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Ive always wanted to get a bike but never knew much about them let alone know much cars for that matter. I recently seen American Pickers on the History channel and i seen them buy a old rusty 1969 Kawasaki muscle bike for like 150 bucks from some dude. the bike even tho it was rusty and in a pile of leaves looked so sweet, it made me think... what would it take to get something like that? i would love to try and rebuild one, I can't be spending to much money on it. But my wife would prolly like it better if i spent money on a bike over my current video game addiction lol. where should i start looking for a bike like that or something vintege, It has to be a Kawasaki. why? well when i was 2 years old i was infected with a virus the doctors called Kawasaki's Virus... lol yea i know ur thinking never heard of it.... or maybe u are and old collecter and ur thinking yea ive been infected for years lol but it was actually life threatening to me at that age i almost died. but i didn't :p and ive allways just hung onto that name. Kawasaki. Anyway i would like to find myself a bike to ride, i live close to work... like a block lol so a bike would be nice to take to work instead of driveing my car.. lol yea i know i should walk, but the wife feels safer when i drive.. lol don't ask. anyway if u know of a good website's i could check out or have some tips or even a story please share! thanks!
 

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Sick Puppy
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If it were me just starting out, I would start with a newer complete running bike to enjoy at the moment. That would normally be the least expensive way. If you find that you do enjoy riding and want a vintage bike, go for it as a second bike. But you will find that the rust bucket will be a lot more expensive in the long run. Restoration expenses can be excessive especially if the work needs to be farmed out: powder coating, chrome plating, engine/transmission rebuild, etc. It will cost more than a new bike by the time you are done, but it will be unique. It all depends on what you want. If you just want a vintage ride, look around for a low mileage old bike, they're out there. As for projects, there's a lot of half finished projects laying in garages across the country from people who ran out of money, time, or ambition. Usually these can be bought for a lot less than what's invested. Good luck in your decision.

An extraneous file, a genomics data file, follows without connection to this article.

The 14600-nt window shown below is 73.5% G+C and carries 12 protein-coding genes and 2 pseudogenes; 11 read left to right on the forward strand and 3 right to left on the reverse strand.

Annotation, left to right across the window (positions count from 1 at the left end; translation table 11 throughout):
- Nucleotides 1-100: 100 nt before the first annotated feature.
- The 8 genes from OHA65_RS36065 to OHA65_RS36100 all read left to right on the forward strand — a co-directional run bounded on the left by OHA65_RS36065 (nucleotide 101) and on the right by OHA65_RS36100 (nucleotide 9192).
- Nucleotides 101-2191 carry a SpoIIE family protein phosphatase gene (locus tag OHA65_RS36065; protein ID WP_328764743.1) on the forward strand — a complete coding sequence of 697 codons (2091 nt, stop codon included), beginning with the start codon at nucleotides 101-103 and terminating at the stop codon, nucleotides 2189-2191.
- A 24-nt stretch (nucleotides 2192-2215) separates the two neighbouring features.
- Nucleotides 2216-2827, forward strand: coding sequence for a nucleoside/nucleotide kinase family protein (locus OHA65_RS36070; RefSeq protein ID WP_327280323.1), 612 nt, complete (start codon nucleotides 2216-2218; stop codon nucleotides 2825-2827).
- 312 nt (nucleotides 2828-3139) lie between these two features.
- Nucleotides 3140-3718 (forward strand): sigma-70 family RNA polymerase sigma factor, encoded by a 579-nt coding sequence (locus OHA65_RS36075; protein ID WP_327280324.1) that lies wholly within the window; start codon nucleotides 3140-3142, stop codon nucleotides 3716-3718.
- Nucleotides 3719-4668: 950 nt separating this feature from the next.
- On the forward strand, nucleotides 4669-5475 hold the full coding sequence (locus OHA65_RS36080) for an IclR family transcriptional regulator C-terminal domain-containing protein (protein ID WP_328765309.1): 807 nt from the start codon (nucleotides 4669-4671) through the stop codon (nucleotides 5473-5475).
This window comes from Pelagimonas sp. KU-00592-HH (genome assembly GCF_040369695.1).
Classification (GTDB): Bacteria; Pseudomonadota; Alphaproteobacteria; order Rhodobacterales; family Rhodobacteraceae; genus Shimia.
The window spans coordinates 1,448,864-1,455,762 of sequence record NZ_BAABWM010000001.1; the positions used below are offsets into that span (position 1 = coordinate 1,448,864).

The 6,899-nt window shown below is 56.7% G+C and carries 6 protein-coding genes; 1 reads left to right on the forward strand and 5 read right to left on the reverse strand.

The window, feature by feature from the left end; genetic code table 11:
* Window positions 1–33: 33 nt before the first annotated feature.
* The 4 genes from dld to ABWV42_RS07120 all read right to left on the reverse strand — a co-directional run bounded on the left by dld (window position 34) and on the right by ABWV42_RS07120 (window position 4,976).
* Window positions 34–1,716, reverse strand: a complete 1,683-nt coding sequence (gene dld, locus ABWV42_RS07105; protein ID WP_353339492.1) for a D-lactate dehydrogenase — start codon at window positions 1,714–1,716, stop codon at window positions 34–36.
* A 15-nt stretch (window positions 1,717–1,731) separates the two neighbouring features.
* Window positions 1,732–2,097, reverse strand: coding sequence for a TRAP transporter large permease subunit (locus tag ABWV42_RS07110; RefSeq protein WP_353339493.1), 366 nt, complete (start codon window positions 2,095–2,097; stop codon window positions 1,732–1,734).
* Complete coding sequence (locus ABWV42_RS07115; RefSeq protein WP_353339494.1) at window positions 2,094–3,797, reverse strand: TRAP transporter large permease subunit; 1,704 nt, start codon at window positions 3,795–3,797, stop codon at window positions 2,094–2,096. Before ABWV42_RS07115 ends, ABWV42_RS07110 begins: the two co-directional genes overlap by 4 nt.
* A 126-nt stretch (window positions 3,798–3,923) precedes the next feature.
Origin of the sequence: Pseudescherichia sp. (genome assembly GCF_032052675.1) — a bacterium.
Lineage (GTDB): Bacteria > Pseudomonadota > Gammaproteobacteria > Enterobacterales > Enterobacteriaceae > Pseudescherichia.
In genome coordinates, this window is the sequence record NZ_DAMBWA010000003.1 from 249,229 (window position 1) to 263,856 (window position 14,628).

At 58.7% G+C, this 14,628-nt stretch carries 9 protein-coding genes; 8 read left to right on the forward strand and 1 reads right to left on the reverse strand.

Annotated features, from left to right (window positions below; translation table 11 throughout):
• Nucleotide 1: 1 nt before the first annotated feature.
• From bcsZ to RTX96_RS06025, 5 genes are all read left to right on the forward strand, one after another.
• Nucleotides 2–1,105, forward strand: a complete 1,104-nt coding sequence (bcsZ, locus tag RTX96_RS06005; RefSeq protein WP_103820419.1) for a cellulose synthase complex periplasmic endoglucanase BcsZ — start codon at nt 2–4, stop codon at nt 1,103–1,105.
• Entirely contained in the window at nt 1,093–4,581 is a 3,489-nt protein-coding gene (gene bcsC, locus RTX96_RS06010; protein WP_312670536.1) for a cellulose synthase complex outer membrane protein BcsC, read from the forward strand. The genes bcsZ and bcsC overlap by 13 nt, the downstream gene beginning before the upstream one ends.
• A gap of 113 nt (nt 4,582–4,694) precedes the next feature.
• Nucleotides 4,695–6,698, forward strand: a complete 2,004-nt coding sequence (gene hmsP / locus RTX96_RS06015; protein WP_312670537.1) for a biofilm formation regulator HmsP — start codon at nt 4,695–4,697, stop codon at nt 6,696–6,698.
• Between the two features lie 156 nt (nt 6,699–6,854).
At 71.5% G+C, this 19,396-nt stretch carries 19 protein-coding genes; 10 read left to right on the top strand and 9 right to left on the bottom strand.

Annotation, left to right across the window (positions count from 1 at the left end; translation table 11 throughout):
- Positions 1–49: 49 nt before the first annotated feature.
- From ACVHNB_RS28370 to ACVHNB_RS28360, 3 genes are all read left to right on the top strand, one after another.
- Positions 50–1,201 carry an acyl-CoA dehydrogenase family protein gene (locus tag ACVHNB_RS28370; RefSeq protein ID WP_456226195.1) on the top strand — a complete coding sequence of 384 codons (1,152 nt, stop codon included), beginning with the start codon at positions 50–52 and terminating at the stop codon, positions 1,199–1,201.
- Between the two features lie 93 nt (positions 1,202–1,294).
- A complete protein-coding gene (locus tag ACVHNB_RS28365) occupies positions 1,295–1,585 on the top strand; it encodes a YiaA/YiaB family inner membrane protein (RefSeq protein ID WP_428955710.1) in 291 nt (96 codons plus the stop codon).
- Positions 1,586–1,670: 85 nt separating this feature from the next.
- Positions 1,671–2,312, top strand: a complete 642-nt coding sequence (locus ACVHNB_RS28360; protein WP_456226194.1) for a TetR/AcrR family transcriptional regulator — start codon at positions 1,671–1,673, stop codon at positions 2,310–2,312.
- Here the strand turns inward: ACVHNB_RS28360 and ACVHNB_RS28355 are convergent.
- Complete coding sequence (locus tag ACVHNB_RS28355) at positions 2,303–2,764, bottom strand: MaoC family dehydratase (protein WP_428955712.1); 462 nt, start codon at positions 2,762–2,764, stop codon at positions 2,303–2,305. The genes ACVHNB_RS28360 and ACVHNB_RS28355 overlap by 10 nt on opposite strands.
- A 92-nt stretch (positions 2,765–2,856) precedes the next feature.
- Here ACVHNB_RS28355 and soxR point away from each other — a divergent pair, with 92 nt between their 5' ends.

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I know nothing! :)
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I think Rick said it best... also check craigslist plenty of projects there. that are already running, and sjut need some minor work.
 

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Alien Test Subject
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It really depends on a lot of factors.

How much time and money do you want to invest?
How mechanically inclined are you?
How 'classic' does the bike need to be?
Do you want a show quality collectors piece, or just a 'rider'?

First place I would look would be Craigslist. This is where everything that people have laying in their garage or shed seems to go these days. You'll find everything from nicely kept or restored classics to true basket cases in need of a full rebuild. But also check the local paper's want ads, bulletin boards at the grocery store, or even Sheriff's auctions. Finding the bike you want is often more a matter of right time, right place.